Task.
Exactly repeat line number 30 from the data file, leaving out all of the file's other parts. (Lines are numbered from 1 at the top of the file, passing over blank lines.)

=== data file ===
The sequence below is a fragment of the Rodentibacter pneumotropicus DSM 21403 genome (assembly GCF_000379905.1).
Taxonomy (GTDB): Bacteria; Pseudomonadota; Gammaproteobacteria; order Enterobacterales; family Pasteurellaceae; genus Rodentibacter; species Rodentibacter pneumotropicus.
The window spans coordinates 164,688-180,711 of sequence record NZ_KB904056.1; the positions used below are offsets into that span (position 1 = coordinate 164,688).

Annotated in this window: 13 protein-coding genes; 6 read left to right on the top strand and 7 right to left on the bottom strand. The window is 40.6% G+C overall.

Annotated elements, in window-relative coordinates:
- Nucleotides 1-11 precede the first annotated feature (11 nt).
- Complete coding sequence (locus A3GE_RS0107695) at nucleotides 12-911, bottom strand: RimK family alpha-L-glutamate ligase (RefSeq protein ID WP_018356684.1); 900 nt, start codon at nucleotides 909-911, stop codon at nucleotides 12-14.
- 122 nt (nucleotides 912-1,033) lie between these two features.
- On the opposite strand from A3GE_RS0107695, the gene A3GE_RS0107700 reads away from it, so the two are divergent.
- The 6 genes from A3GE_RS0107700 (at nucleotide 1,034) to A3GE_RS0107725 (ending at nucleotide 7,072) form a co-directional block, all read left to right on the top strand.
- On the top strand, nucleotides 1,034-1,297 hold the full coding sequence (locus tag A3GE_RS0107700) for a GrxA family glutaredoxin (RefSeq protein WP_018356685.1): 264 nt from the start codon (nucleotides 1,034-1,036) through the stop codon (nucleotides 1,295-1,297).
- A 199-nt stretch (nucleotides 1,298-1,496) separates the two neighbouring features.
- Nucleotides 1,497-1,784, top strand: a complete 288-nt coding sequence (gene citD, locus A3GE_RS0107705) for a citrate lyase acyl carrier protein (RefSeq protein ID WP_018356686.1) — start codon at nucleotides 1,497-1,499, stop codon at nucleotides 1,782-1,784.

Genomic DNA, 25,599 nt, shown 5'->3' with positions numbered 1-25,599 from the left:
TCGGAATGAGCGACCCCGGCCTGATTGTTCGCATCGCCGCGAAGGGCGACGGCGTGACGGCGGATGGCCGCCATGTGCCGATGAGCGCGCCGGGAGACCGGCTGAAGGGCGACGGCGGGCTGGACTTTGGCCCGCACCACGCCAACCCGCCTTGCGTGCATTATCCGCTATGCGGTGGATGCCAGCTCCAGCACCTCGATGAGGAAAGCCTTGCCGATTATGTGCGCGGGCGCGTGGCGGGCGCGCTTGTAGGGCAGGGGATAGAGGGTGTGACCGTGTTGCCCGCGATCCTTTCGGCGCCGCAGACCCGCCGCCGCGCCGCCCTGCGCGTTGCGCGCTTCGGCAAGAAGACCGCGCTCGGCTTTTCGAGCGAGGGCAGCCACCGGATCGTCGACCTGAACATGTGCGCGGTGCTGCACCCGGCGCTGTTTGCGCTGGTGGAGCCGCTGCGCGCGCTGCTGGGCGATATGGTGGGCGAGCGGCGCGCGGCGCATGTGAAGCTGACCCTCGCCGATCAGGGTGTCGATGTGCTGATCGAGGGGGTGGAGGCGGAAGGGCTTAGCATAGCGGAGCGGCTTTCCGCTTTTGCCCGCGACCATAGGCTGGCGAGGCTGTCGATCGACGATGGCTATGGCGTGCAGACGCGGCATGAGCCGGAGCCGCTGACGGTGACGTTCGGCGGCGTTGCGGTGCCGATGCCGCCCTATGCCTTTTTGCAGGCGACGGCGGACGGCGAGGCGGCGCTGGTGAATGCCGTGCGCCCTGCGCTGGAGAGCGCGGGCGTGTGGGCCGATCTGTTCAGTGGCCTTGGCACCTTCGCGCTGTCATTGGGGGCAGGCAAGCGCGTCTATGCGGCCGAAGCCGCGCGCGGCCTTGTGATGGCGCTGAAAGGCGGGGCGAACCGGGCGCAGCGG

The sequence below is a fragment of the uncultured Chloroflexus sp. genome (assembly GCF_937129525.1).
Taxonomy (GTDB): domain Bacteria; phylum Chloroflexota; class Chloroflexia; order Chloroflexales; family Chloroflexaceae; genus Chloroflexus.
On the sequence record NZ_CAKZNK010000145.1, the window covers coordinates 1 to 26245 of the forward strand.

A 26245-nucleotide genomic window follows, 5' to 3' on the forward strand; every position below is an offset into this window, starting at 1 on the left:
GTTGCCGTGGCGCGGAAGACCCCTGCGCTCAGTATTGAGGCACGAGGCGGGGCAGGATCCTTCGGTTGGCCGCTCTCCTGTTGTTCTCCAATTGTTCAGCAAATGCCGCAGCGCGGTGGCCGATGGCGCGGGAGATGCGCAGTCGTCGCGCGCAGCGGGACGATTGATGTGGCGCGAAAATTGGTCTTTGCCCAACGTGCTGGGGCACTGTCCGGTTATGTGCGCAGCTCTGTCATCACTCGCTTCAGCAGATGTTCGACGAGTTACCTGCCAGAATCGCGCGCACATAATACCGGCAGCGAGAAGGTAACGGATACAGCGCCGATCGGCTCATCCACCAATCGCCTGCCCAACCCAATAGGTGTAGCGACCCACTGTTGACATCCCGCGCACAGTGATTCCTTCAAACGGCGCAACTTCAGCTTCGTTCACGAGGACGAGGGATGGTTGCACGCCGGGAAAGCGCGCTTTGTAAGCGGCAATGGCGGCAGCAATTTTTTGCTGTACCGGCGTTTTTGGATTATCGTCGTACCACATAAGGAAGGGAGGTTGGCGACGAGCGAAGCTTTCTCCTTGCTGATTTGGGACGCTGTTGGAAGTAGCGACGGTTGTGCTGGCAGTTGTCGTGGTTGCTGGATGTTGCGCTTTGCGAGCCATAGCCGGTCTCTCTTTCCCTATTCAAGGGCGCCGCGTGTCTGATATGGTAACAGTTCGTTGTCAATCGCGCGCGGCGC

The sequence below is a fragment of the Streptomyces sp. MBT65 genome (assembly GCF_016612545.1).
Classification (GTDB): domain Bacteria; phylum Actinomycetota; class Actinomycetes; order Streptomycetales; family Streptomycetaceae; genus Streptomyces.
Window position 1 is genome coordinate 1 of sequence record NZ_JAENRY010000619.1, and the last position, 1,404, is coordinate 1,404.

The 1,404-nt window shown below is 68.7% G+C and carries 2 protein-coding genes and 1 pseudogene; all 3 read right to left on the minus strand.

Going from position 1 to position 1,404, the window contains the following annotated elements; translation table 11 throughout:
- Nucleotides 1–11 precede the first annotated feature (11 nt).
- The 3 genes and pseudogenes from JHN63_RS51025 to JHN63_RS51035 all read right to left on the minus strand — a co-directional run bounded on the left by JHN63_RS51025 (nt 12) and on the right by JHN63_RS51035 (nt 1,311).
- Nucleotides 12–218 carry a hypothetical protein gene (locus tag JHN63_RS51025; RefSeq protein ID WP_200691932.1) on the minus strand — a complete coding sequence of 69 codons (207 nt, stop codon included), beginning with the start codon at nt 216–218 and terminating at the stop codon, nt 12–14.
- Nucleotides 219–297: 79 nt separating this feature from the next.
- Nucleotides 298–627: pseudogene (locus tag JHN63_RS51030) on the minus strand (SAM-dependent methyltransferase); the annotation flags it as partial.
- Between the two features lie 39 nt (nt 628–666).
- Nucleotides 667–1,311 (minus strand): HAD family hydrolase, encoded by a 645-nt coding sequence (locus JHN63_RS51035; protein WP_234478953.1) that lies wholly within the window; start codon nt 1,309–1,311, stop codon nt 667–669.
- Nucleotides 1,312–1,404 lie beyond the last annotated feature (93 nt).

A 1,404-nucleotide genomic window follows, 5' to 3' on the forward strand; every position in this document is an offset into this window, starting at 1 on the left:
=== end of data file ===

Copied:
- Nucleotides 298–627: pseudogene (locus tag JHN63_RS51030) on the minus strand (SAM-dependent methyltransferase); the annotation flags it as partial.